I got up around 0515 to get ready, eat breakfast, and find my way to the metro so that I could make it to the start line without feeling rushed or panicked about running late. The race organizers gave all of the participants free metro passes for the day and it was really easy to navigate the metro system in Montreal. Also, the trains were really nice and clean. Even if I had doubts about how to get to the start line, there were plenty of people in their marathon gear to follow like a lost puppy to the start. It was also nice to see that there were thousands of other people who were crazy enough to wake up early on a Sunday for a half marathon because I was getting shit from everyone about it, even the Canadian border patrolman told me I was crazy for running while on holiday. The Rock n’Roll series really knows how to put a cool race and route together because the start line was located on top of a bridge and the views with the sunrise were absolutely stunning. It was a really hot race, but taking in all of the sights along the route provided a good distraction and there were plenty of hydration stations every few kilometers. Out of the the whole course, my absolute favorite part was probably running through the Gay Village because the entire street is lined with these colorful spheres that create a rainbow down the street. The finish line was located at La Fontaine Park and we all received our finisher medals which is probably the best one I have earned so far and they gave us a bag full of snacks, water, and juices. After I picked up my bag from the baggage drop area and used the restroom, I was then able to focus on meeting up with Jessica and Tesla.
Once I linked up with Tesla and Jessica, we began the walk to our breakfast destination, L’Avenue, which was about a 20 minute walk. Once we got the however, there was a huge line stretched outside and we quickly gave up on that option. We found a popular local bagel shop, St. Viateur Bagel, and waited for about 15 minutes before getting seated. Their bagel sandwiches did not disappoint and I am always a fan of any place that offers pesto on everything. They had some really good cold coffee options too. We had enough time for me to squeeze in a shower at our Airbnb before heading to our Brewpub walking tour. The Brewpub tour consisted of two beers paired with food at three different local brewpubs in Montreal and a small walking tour as we relocated from one brewpub to another. This tour was a great social experience because we got to know other small groups traveling from Boston, Texas, and Calgary. Also, our tour guide was originally from Wyoming and was now a dual citizen who had been living in Montreal for the past four years. I do not drink a lot of beer, but it was a really fun experience and I learned a lot of things about beer and Montreal. Whether or not you love beer, I think this tour is a really solid choice and you will get to interact with other travelers and make some friends.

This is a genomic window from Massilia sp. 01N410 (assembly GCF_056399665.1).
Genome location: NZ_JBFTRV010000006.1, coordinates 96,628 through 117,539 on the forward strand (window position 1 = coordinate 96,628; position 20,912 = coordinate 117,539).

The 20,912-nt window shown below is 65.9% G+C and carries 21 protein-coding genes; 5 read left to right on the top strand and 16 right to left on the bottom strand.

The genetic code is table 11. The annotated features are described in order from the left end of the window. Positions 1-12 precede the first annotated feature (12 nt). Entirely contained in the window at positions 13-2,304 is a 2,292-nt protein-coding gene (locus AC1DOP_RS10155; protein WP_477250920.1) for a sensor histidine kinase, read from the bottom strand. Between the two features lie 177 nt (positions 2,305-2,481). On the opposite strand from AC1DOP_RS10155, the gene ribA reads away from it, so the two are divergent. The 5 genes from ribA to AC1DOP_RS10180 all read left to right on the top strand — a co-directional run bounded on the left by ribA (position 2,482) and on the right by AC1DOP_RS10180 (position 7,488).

After the beer tour, we walked to the Gay Village so that I could get a picture of the cool rainbow spheres that lined the streets and so we could find more poutine. Definitely, do not leave Montreal without trying poutine which consists of french fries topped with gravy and cheese curds. I have had it before, but Montreal poutine is definitely the best. We walked until we reached the end of the rainbow (pun-intended) and then we took the metro back to our Airbnb. The next morning, we all went our separate ways and I made sure I followed all of the check out instructions for the Airbnb before retrieving my truck and embarking on my next journey to Ottawa which is where I am currently sitting in a cafe typing this blog. Montreal was a very cool city and I definitely recommend traveling there. Montreal has some of the most affordable accommodations out of any city in North America which means you will have more money in your wallet to do fun things in the city. I would advise visiting in the summer because all of our tour guides informed us that there are lots of different festivals in the city during the summer. Also, I will leave you with this one last random observation I made while in Montreal, the man-bun hairstyle is very popular there. I have never seen so many man-buns as I did while in Montreal. I found it quite amusing. Hopefully, you will hear from me soon about my past few days in Ottawa, but I will not make any promises.